How to share your gaming with the world on Twitch



Thanks to the huge success of Twitch, gaming can be even more social and entertaining than playing alone. Everyone from pros to casual gamers can find a niche in the streaming community, gathering fans and followers to watch them play.
Here, we’ll walk you through the essentials of how to get involved with the Twitch community — now more than 55 million strong — and start streaming your games from either a PC or a console.
No matter what your gaming platform of choice is, start by making an account on Twitch. You probably have one already if you’re an active follower or subscriber on the site, but for those those want to go straight from lurking to streaming, you’ll need to make it official.

Check your specs

Streaming is a powerful activity, so you’ll want to make sure your PC can keep up. The recommended specs from Twitch are:
- Windows 7 Home Premium or newer operating system
- 8GB of RAM
- At least an Intel Core i5-4670 or AMD FX-8350 for CPU
Ideally, you’ll also want a graphics card that can easily support your games. Twitch suggests a card that supports at least DirectX 10, but this isn’t a central factor in creating the best setup.
It’s also worth noting that some games are much more demanding on your gear than others. If you plan to mostly share older games, then you won’t have to trick out your computer with top-shelf components. If you want to dive right into the latest releases that push the envelope on graphics and performance, then you’ll need to make the investment to give your viewers a good experience.

Broadcasting software

To actually get the visuals from your game onto Twitch, you’ll need to have some third-party broadcasting software. XSplit is one of the top choices for streamers who are okay with a paid subscription. The best freebie is Open Broadcast Software, or OBS.  is another common option.
Each of those three broadcasting programs have resources to walk you through the setup. If you run into problems with completing the installation or determining the right settings, check out that software’s support or forum pages for troubleshooting help.

Console streaming

If you have the latest generation of gaming hardware, then streaming to Twitch is much simpler. Both the PlayStation 4 and the Xbox One have streaming capacity built in.
Sony has made streaming from the PS4 a matter of just a few menu selections. Once you’re logged in to your account and have started a game, press the Share button on your controller. Select the “Broadcast Gameplay” option, then pick Twitch. It will take you to the streaming site, where you’ll need to log in. Now you’re set up. Once you’re ready to start the stream, press the Share button and choose “Broadcast Gameplay” again. Pick Twitch, then select “Start Broadcast,” and you’re off.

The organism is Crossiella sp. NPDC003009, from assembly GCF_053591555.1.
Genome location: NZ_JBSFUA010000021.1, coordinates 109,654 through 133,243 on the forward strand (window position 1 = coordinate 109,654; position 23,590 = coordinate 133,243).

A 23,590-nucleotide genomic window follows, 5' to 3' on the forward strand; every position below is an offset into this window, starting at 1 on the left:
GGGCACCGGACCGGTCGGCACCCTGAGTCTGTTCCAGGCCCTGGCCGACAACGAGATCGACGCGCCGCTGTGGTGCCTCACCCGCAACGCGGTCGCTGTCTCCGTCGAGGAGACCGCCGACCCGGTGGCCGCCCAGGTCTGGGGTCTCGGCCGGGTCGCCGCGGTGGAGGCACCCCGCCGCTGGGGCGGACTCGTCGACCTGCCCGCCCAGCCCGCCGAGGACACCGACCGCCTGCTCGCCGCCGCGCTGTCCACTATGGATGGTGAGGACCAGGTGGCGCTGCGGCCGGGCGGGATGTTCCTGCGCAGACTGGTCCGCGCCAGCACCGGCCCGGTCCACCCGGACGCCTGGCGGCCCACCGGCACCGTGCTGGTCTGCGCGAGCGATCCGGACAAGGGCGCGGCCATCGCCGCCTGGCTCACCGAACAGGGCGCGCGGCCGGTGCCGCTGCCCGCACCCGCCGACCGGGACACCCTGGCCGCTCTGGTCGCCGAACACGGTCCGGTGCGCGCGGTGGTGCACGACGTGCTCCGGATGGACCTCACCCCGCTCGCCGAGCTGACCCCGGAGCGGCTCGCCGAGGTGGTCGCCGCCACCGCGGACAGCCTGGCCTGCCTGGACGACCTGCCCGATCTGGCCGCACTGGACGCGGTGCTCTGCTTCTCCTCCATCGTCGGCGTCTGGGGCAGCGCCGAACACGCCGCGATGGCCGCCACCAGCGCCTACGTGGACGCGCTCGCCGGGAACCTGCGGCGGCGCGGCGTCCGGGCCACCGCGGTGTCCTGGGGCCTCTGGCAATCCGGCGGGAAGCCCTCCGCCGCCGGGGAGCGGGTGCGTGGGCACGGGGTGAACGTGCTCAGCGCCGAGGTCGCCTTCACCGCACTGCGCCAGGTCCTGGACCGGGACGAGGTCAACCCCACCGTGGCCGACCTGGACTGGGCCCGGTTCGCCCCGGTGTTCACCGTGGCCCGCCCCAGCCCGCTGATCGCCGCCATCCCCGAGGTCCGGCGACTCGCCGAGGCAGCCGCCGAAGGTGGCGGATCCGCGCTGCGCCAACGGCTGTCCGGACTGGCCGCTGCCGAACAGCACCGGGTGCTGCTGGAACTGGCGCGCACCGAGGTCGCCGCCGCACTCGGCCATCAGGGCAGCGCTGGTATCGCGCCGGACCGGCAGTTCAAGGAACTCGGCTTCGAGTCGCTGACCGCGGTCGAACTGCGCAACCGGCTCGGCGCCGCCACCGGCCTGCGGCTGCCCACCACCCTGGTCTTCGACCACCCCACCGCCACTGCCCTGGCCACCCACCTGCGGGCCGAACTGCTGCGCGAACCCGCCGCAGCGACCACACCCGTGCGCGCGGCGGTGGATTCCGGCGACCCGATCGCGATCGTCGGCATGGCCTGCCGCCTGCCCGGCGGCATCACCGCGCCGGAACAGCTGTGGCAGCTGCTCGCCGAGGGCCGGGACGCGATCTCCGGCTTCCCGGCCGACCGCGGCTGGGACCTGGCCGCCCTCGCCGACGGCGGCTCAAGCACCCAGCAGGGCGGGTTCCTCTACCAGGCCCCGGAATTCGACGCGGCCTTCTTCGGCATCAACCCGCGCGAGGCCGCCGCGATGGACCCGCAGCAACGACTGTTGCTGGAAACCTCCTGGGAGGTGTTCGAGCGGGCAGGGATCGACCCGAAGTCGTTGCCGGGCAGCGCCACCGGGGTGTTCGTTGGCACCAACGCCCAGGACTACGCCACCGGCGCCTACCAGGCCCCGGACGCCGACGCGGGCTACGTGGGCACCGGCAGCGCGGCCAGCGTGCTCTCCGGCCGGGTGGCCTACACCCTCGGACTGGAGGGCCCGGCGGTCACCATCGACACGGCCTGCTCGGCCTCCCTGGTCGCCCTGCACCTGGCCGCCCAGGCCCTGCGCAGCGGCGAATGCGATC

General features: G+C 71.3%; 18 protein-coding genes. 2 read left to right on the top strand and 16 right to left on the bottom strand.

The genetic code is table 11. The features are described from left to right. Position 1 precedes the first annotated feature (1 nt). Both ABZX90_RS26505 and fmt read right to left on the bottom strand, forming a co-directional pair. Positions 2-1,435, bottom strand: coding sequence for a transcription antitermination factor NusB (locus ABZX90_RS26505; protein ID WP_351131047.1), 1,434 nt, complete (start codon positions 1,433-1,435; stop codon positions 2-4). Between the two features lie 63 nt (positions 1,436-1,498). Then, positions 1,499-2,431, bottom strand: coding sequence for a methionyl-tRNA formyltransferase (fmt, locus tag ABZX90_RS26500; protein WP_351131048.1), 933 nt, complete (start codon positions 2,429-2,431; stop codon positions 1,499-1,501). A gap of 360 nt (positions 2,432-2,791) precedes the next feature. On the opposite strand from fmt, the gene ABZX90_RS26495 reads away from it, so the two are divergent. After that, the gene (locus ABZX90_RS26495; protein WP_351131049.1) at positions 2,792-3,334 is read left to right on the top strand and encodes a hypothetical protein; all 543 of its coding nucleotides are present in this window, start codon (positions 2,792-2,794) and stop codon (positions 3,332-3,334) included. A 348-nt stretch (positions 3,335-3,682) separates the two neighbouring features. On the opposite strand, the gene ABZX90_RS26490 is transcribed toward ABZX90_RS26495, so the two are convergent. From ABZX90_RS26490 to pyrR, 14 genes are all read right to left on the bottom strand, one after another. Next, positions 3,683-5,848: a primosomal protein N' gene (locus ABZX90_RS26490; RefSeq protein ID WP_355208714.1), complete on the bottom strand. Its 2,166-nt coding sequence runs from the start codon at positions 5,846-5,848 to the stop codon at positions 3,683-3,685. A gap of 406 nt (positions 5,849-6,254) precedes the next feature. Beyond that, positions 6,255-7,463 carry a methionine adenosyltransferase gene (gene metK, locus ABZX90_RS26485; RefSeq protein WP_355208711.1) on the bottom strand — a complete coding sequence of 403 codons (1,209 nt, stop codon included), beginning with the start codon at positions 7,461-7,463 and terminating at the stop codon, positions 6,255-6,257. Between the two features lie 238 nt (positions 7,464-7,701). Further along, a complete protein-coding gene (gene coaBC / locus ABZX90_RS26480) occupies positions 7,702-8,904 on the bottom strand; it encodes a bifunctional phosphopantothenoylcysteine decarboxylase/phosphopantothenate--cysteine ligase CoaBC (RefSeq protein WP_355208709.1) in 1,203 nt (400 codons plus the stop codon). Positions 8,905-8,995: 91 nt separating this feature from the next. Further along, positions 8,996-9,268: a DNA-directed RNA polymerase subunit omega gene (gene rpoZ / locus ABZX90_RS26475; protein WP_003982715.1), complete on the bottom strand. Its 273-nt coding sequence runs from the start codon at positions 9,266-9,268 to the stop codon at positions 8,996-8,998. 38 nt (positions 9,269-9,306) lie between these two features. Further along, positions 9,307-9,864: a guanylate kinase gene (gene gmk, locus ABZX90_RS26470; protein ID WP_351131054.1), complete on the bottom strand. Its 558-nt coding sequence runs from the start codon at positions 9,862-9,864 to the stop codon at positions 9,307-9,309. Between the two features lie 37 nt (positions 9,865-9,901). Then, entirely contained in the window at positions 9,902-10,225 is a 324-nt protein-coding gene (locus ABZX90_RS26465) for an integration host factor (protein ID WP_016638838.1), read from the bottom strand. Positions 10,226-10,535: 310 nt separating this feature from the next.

For the Xbox One, Microsoft has a free Twitch app in the Xbox Live store. Open in and click “Broadcast.” You’ll need to enter the activation code on Twitch’s website to continue. Once your console is activated, you can start broadcasting from within the Twitch app. Or you can use the Kinect’s voice controls by saying, “Xbox, broadcast.”
If you want to stream from a different console, you'll need extra hardware to do it. Companies like El Gato, Roxio and Hauppauge make devices that will intercept the video and send it to your computer to stream.

Extra gear

Depending on the type of stream you expect to run, you’ll want a few other items to give your viewers the best experience. Grab a microphone so that everyone can hear your fabulous monologues. It can be a headset or a freestanding mic; it all depends on what will be most comfortable and useful to you.
Although it’s not necessary for streaming, including video of yourself is also a nice touch. Just hook up a reliable webcam to your PC and you’ll be set. If you do opt for a webcam, try to stream from a well-lit room so that your fans can actually see you. If you’re streaming from a console, the built-in camera capabilities of the PS4 and Xbox One mean that including your face is just a setting option when you set up your broadcast. The Xbox One's Kinect will work as the camera, but you'll need to purchase the PlayStation 4 camera separately.

Find your voice

The final point to consider when you’re getting ready to stream has nothing to do with your hardware. If you’re putting your gaming online for people to watch, then you need to give them a reason to tune in. Are you highly skilled? Are you a funny host? Are you good at explaining a particular game and its nuances?
A huge range of gamers and personalities can find followings as streamers. Think about why people might be interested in your gaming and what you bring to the Twitch community. Be ready to present that from the first time you go live.




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